A large variety of printing, deposition and writing techniques has been incorporated to fabricate electronic devices in the last decades. This approach, printed electronics, has acquired great interest in research and practical applications and is successfully fuelling the growth in materials science and technology. On the other hand, a new player is emerging, additive manufacturing, called 3D printing, introducing a new capability to create geometrically complex constructs with low cost and minimal material waste. Having such tremendous technology in our hands, it was just a matter of time to combine advances of printed electronics technology for the fabrication of unique 3D structural electronics. Nanomaterial patterning with additive manufacturing techniques can be the enabler for harnessing their nanoscale properties and the fabrication of active structures with unique electrical, mechanical, optical, thermal, magnetic and biological properties. In this paper, we will briefly review the properties of selected nanomaterials suitable for electronic applications and look closer at the current achievements in the synergistic integration of nanomaterials with additive manufacturing technologies to fabricate 3D-printed structural electronics. The focus is fixed strictly on techniques allowing as much as possible fabrication of spatial 3D objects, or at least conformal ones on 3D printed substrates, while only selected techniques are adaptable for 3D printing of electronics. Advances in the fabrication of conductive paths and circuits, passive components, antennas, active and photonic components, energy devices, microelectromechanical systems and sensors are presented. Lastly, perspectives for development with new nanomaterials, multimaterial and hybrid techniques, bioelectronics, integration with discrete components and 4D-printing are briefly discussed.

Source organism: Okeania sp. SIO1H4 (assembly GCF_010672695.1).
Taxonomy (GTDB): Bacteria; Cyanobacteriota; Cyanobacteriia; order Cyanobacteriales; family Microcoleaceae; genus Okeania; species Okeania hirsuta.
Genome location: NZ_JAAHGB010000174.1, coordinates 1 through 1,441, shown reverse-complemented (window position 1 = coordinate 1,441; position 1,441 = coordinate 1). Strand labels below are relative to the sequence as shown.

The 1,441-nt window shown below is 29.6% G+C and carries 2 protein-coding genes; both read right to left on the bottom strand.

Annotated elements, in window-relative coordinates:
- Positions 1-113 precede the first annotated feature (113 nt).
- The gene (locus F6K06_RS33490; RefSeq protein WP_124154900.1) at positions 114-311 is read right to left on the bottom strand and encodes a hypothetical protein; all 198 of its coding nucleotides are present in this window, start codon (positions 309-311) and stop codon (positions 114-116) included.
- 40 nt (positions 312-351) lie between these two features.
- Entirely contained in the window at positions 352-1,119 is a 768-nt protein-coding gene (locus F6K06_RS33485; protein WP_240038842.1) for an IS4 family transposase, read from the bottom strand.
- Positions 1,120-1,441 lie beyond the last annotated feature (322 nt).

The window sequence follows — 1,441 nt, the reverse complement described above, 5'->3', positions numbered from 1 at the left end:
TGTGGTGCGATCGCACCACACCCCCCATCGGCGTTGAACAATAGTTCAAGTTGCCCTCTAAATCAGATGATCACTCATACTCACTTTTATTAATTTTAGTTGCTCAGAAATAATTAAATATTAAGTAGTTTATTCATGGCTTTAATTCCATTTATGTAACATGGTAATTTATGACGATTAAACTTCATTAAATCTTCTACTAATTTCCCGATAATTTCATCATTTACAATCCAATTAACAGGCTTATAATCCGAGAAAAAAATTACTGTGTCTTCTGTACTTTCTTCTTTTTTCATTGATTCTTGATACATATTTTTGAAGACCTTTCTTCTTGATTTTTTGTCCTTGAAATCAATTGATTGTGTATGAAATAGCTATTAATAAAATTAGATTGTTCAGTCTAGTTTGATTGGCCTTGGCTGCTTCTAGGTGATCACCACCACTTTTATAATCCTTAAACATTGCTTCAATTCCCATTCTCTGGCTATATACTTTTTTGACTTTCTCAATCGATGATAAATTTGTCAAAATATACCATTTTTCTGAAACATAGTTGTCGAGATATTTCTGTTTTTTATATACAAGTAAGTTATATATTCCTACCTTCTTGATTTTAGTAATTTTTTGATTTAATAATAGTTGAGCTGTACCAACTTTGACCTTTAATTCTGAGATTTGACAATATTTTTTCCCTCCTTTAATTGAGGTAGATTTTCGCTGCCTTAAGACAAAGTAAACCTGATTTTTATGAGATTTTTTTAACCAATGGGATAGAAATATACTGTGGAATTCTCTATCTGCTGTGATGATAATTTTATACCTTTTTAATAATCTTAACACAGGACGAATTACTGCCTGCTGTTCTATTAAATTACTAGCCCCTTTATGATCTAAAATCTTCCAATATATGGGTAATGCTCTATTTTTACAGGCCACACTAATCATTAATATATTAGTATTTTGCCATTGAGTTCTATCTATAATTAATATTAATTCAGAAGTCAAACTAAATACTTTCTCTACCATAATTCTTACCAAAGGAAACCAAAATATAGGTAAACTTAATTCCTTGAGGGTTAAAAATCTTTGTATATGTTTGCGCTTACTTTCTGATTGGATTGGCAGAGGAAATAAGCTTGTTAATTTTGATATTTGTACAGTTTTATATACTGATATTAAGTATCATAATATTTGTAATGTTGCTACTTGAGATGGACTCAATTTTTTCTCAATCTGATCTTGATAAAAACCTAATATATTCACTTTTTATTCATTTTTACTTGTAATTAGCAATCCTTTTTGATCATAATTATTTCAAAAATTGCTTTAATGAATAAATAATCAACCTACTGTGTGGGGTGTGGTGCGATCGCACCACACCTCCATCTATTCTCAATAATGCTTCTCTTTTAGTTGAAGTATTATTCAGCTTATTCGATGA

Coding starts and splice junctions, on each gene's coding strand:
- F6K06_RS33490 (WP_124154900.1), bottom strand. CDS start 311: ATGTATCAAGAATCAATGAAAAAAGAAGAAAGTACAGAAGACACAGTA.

This article is part of the themed collection: Nanomaterials for printed electronics